The mission of the Connecticut Judicial Branch is to serve the interests of justice and the public by resolving matters brought before it in a fair, timely, efficient and open manner.

Criminal Law Supreme Court Opinions

by Booth, George


SC19809, SC19811 - State v. Leniart (Capital felony; murder; certification from Appellate Court; "

Following a jury trial, the defendant, George Michael Leniart, was convicted of murder in violation of General Statutes § 53a-54a (a) and three counts of capital felony in violation of General Statutes (Rev. to 1995) § 53a-54b (5), (7), and (9), as amended by Public Acts 1995, No. 95-16, § 4. The Appellate Court reversed the judgment of conviction and remanded the case for a new trial, holding that the trial court improperly excluded (1) a videotape that depicted a police officer interviewing a crucial prosecution witness prior to the administration of a polygraph examination, and (2) certain expert testimony proffered by the defendant regarding the reliability of jailhouse informant testimony. State v. Leniart, 166 Conn. App. 142, 146–47, 140 A.3d 1026 (2016). The Appellate Court also considered and rejected the defendant's claim regarding the sufficiency of the underlying evidence. Id. We granted both the state's and the defendant's petitions for certification to appeal.

In its certified appeal, the state challenges the conclusion of the Appellate Court that the videotape and expert testimony were improperly excluded. In his appeal, the defendant contends that he is entitled to a judgment of acquittal because, under the common-law corpus delicti rule, the state failed to set forth sufficient evidence, independent of the defendant's own admissions, to establish that the alleged victim was, in fact, dead.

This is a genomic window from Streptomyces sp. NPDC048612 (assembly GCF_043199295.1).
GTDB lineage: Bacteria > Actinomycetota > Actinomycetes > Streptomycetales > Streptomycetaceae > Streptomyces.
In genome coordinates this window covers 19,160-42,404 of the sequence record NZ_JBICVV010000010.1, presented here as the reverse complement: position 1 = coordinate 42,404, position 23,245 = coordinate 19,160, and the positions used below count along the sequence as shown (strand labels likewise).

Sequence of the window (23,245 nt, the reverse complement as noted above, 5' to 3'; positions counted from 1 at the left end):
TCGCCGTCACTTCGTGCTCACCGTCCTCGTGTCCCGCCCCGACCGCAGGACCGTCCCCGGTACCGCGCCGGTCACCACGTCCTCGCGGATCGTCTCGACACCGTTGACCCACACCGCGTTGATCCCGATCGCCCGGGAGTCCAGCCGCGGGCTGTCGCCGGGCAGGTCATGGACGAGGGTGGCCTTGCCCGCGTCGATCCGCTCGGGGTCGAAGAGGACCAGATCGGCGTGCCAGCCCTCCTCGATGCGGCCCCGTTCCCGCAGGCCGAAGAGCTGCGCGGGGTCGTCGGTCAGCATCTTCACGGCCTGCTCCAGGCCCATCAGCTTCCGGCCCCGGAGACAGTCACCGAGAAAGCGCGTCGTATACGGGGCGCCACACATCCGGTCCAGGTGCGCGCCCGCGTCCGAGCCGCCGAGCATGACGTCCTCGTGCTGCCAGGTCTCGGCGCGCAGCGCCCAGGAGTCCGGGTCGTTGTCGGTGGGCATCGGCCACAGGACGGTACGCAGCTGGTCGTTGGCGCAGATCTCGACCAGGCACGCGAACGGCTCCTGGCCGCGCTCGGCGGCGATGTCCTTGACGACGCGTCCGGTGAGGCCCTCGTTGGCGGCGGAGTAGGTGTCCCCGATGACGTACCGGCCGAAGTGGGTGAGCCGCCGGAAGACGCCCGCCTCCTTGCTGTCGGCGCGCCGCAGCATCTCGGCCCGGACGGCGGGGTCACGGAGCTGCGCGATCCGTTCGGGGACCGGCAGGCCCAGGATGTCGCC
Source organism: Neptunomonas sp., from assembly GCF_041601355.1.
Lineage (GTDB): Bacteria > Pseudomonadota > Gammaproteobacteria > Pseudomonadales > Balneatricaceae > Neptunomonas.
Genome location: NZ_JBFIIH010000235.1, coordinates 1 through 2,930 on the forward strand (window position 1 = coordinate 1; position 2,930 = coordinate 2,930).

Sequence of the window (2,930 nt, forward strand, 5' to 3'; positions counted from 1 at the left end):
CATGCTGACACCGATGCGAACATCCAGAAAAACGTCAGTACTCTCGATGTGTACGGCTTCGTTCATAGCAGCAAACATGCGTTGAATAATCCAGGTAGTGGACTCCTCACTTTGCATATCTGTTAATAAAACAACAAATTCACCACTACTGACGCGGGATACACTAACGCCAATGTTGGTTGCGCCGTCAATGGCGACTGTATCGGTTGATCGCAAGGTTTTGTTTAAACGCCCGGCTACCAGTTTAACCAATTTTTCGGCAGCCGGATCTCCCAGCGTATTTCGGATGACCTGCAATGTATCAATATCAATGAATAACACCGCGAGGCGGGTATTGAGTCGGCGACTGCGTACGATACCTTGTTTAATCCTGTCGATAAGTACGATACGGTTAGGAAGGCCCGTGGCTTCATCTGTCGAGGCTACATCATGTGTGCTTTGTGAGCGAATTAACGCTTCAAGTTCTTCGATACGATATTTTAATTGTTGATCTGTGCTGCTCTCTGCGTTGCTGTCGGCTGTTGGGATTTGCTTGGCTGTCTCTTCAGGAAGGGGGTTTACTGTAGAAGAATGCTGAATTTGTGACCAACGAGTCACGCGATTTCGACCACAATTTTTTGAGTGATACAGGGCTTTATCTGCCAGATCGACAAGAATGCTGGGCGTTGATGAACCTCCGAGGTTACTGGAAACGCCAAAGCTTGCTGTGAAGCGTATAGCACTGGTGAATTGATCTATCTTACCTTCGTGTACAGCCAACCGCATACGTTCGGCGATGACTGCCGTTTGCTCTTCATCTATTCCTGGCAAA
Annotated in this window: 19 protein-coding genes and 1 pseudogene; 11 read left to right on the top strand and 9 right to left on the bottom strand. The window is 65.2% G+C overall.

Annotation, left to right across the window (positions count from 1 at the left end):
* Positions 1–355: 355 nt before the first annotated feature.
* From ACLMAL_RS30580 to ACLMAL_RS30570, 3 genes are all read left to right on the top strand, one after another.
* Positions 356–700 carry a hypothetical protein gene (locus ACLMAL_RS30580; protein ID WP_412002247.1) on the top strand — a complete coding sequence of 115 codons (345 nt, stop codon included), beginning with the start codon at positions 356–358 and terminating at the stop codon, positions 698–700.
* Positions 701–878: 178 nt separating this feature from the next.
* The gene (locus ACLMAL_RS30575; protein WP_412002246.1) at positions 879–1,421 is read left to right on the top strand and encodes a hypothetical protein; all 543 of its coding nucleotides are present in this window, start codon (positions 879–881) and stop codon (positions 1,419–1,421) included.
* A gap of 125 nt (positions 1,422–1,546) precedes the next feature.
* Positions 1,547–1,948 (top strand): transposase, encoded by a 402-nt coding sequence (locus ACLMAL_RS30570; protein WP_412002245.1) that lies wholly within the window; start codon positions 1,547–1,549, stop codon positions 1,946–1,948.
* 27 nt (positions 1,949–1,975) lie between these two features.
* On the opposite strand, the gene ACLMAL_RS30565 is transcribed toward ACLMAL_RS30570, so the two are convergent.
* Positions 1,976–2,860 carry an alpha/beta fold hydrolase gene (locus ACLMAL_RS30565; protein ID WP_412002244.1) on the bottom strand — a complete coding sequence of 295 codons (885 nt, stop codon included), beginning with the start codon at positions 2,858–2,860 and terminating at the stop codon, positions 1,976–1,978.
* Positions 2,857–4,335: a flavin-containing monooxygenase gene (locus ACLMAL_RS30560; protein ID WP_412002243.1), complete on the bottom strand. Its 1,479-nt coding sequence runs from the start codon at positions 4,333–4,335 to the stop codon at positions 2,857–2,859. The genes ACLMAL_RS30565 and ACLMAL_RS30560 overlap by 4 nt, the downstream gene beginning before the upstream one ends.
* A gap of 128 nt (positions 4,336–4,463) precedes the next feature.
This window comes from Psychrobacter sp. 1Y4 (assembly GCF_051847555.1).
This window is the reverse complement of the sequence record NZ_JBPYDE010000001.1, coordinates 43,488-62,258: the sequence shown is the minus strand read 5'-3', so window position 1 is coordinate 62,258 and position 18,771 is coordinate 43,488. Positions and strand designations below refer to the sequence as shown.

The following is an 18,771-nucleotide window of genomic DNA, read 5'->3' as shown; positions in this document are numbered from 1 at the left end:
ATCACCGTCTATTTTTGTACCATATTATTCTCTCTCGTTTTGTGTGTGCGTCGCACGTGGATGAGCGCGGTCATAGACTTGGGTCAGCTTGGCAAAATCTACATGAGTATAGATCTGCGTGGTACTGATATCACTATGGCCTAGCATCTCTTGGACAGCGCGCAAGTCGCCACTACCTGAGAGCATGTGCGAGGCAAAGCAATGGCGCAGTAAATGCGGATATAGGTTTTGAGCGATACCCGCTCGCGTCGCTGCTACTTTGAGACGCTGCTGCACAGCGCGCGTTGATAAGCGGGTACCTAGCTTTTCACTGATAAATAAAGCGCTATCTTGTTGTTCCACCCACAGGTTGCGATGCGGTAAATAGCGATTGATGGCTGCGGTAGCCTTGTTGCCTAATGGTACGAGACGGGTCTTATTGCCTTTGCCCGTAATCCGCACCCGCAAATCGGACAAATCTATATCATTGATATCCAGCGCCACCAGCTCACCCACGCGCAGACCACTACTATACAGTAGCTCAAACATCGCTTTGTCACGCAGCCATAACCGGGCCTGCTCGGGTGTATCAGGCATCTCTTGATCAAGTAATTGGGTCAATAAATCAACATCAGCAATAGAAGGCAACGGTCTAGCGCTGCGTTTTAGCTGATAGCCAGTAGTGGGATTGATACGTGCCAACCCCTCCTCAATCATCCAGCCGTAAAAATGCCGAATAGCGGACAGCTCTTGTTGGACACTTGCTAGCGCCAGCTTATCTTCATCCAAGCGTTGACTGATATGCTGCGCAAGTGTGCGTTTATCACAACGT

We reverse the judgment of the Appellate Court with respect to the state's appeal and affirm the judgment with respect to the defendant's appeal. Specifically, we conclude that (1) although the defendant's corpus delicti claim is not merely evidentiary and, therefore, is reviewable on appeal, the Appellate Court correctly concluded that there was sufficient evidence to support the conviction, (2) although the Appellate Court correctly concluded that the trial court's exclusion of the videotape was improper, the exclusion of that evidence was harmless, and (3) the Appellate Court incorrectly concluded that the trial court had abused its discretion in precluding the expert testimony proffered by the defendant.")

SC19841 - State v. Robert H. (Risk of injury to child; violation of probation; certification from Appellate Court; "The common-law corpus delicti rule "prohibits a prosecutor from proving the [fact of a transgression] based solely on a defendant's extrajudicial statements." (Internal quotation marks omitted.) State v. Leniart, 333 Conn. ___, ___, ___ A.3d ___ (2019). Following a jury trial, the defendant in the present case, Robert H., was convicted of two counts of risk of injury to a child, in violation of General Statutes § 53-21 (a) (1), arising from two alleged incidents of sexual misconduct. On appeal, he argued before the Appellate Court that the only evidence that he committed the second alleged act of misconduct were statements he made to the police and, therefore, that his conviction on that count violated the corpus delicti rule.

The judgment of the Appellate Court is reversed and the case is remanded to that court for further proceedings in accordance with this opinion.")